Glenn Pendlay American Weightlifting

In American Weightlifting, Olympic weightlifting coach Glenn Pendlay outlines his methods of teaching weightlifting, and adds tips for better performance in advanced athletes, as well as suggestions for coaches.

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Product Description

by Glenn Pendlay
with James McDermott and Mike Prevost

“I continue to believe that if you succeed at doing one thing really, really well, everything will work out. Your life will have been worthwhile. Your life will have been a success.
~ Glenn Pendlay

For many years, Glenn Pendlay dreamed of writing a book that would have helped him when he was an absolute beginner in the sport of weightlifting. American Weightlifting is that dream realized and is the culmination of his life’s work. The text outlines the training methodology he used to train youth and masters athletes, world team members and everyone in between.

“My life’s work has been and continues to be to elevate American weightlifting up to where it should be.
~ Glenn Pendlay

This book contains detailed explanations of Glenn’s Three-Step Top-Down method for teaching snatch and clean and jerk techniques, along with programming for beginner, intermediate, and advanced weightlifters.

  • Special considerations of programming for sports athletes are also featured in the text.
  • Within these pages, readers will find multi-week programming templates, exercise descriptions, and guidance on competing and nutrition.
  • Wonderful stories, experiences, and photos from Glenn’s many years of coaching are also included.

American Weightlifting has something that will help everyone. Whether you’re a weightlifter at any level or merely enthusiastic about strength training, this book will guide you to success in your journey to technical mastery and gaining strength. Every turn of the page will carry you deeper into Coach Glenn Pendlay’s proven methods of training.

“Courage is the most important quality for a weightlifter.
~ Glenn Pendlay

Topics Covered in American Weightlifting

Glenn Pendlay, Rest in Peace
Foreword, Donny Shankle
Introduction, Trey Goodwin
A Note from James McDermott
Preface

SECTION A—LEARNING THE LIFTS
Chapter 1: Learning the Snatch
The Learning Process
Slow Down and Do It Right
Choosing the Correct Grip Width
The Hook Grip
The Overhead Position
Gaze and the Pressing Era
Correcting the Overhead Position
The Three Step Top-Down Method
The Three Step Top-Down Method: The Snatch
Closing Thoughts

Chapter 2: Learning the Clean
The Front-Rack Position
Front Squats
The Three Step Top-Down Method: The Clean
Closing Thoughts

Chapter 3: Learning the Jerk
Step One—The Press
Step Two—The Push Press
Step Three—The Power Jerk
Step Four—Building the Split Position
Step Five—Special Jerk Exercises
Step Six—The Jerk
Closing Thoughts

SECTION B—TRAINING FOR AMERICAN WEIGHTLIFTERS
Chapter 4: Cultural Differences in Programming
The Soviet Approach
The Bulgarian Approach
An American Approach
Strength and Performance-Enhancing Drugs
Training as a Clean Athlete
Closing Thoughts 

Chapter 5: How to Write a Weightlifting Program
Exposing the Fine Details of Programming
A Look Back at Cal Strength and MDUSA Programming
Strength Exercises
Programming Simplified
What are Training Cycles? 
Percentages in Training
Strength versus Technique
Specificity versus Adaptation
Transitioning to Weightlifting from a General Strength Background
Measuring Progress
Beginning as a Weightlifter
Success in Weightlifting
Closing Thoughts

Chapter 6: Programming for Beginning Weightlifters 
A Beginner’s First Program 
Establishing Baselines 
Pursuing Technical Mastery 
Pursuing Strength 
The Back Squat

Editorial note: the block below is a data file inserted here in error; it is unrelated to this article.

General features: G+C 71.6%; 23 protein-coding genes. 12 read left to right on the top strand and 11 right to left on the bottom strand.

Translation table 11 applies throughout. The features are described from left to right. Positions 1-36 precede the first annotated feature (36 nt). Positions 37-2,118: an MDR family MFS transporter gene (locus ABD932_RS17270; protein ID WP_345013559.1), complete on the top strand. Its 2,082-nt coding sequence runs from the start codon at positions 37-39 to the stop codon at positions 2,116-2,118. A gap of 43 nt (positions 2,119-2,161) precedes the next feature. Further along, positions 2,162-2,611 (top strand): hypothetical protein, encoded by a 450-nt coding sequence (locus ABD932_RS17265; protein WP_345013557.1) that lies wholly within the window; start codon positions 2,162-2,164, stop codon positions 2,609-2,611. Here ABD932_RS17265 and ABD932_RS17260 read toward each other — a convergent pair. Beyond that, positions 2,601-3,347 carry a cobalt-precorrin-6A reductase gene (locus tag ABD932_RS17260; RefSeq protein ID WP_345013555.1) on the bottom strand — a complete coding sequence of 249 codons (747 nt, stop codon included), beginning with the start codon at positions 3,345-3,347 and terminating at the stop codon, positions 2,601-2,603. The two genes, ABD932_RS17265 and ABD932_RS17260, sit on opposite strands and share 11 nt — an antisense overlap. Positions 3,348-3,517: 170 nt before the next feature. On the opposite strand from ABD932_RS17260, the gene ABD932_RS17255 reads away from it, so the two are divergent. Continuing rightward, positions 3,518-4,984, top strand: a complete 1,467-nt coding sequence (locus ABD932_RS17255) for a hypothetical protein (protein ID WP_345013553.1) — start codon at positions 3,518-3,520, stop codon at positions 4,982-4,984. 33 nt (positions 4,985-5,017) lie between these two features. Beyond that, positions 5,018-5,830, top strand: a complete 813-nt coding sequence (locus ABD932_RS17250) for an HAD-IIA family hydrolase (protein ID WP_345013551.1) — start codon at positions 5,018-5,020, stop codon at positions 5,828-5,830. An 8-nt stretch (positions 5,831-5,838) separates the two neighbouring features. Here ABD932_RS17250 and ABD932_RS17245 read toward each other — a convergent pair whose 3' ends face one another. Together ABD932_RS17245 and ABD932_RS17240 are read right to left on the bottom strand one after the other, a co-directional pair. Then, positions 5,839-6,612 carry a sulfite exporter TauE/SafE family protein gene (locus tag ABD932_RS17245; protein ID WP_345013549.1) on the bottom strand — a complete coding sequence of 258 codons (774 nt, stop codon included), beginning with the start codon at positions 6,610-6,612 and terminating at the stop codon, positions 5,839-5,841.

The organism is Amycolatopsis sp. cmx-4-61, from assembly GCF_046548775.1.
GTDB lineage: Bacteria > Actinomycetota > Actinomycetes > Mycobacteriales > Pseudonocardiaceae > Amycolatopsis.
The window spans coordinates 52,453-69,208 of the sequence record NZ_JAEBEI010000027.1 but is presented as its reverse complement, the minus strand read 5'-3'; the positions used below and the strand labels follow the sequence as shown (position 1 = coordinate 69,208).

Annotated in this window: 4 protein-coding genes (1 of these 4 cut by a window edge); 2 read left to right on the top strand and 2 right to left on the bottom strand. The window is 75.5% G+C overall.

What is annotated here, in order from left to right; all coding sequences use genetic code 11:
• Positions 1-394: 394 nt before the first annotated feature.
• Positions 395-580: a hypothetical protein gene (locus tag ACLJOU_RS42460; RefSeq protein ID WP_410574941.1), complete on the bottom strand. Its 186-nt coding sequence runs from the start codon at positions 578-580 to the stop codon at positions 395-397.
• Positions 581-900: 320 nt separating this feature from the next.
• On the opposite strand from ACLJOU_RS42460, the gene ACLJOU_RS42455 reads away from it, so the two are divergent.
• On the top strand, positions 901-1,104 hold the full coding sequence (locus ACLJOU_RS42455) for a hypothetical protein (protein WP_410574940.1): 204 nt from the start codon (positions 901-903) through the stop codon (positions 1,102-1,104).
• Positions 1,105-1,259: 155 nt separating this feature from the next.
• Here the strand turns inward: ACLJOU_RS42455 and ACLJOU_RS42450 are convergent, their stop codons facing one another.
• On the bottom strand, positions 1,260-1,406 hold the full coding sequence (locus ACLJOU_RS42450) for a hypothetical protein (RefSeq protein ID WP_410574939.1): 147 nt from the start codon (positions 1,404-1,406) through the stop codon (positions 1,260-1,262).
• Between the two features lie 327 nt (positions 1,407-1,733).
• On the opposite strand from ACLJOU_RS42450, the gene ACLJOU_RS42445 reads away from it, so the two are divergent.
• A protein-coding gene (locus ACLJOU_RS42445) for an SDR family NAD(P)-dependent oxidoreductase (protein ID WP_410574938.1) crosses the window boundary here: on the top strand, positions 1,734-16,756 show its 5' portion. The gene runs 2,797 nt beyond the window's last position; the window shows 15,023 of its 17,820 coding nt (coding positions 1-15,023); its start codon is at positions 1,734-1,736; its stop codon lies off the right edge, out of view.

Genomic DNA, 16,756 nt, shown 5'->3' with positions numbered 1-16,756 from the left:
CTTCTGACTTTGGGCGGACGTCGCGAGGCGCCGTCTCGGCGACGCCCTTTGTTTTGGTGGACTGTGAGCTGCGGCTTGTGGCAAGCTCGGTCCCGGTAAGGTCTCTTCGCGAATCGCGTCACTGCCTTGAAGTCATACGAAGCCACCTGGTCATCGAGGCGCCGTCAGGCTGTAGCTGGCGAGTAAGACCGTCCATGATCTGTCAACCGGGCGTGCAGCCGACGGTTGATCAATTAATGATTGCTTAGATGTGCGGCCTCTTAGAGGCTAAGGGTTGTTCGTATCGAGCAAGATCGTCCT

The Deadlift 
Press and Push Press 
Posterior-Chain Strength Exercises 
Programming Strength Exercises 
Programming Posterior-Chain Exercises 
Programming the Competition Lifts 
Important Program Notes 
Changing the Program 
Dealing with Missed Lifts 
Enjoy Being a Beginner 
Instant Gratifi cation 
Sample Beginner Program One 
Your First Meet 
Sample Beginner Program Two 
Closing Thoughts 

Chapter 7: Programming for Intermediate Weightlifters 
Breaking PRs 
Setting Up a Training Cycle for the Intermediate Lifter 
Complexes 
Lifting from Blocks 
Timed Sets 
Assistance Exercises 
Assistance Exercises for the Pull 
Power Snatches and Power Cleans 
Overhead Assistance Exercises 
Assistance Exercises for the Legs 
The Texas Method 
The Pendlay Cycle 
Intermediate Programs 
Four-Day Sample Intermediate Program 
Five-Day Sample Intermediate Program 
Six-Day Sample Intermediate Program Using Timed Sets 
Closing Thoughts 

Chapter 8: Programming for Advanced Weightlifters 
Progressing to Full Time 
Recovery—Going the Extra Mile 
California Strength and MDUSA Schedule 
Individualized Training Cycles 
Advanced Strength Training Methods 
Isometrics 
Snatches and Cleans with a Pause 
Lifts with a Slow Eccentric 
Advanced Training Program Examples 
Donovan Ford’s Program 
Jenny Arthur Vardanian’s Program 
Jared Fleming’s Program 
Kathleen Winters Harris’s Program 
Leo Hernandez’s Program 
Closing Thoughts 

Chapter 9: Westside for Weightlifters 
My History with Westside 
The Conjugate System 
Using Bands and Chains 
The Repetition Method 
Repetition Method Exercises 
Max-Effort Exercises 
Exercise Variations 
Westside for Weightlifters Programming Overview 
Sample Beginner Program 
Sample Intermediate Program 
Sample Advanced Program 
Closing Thoughts 

Chapter 10: Programming for Youth, Junior, and Master Weightlifters
Youth Weightlifters—Generally Ages 4 to 9 
Youth Weightlifters—Generally Ages 10 to 14 
Example Week of Youth Programming 
Youth Weightlifters—Generally Ages 15 to 17 
Junior Weightlifters—Generally Ages 17 to 20 
Masters Weightlifters—Ages 35 to 80 and Above 
Closing Thoughts 

SECTION C—ESSENTIALS FOR AMERICAN WEIGHTLIFTERS 
Chapter 11: Competition Guide 
Competition for the Athlete and Coach 
Preparing for a Competition 
Competition Day 
Warm-Up Progression for the Snatch 
Warm-Up Progression for the Clean and Jerk 
Competition Coaching 
Example Warm-Up Progressions 
Closing Thoughts 

Chapter 12: Making Weight 
Practice Cutting Weight First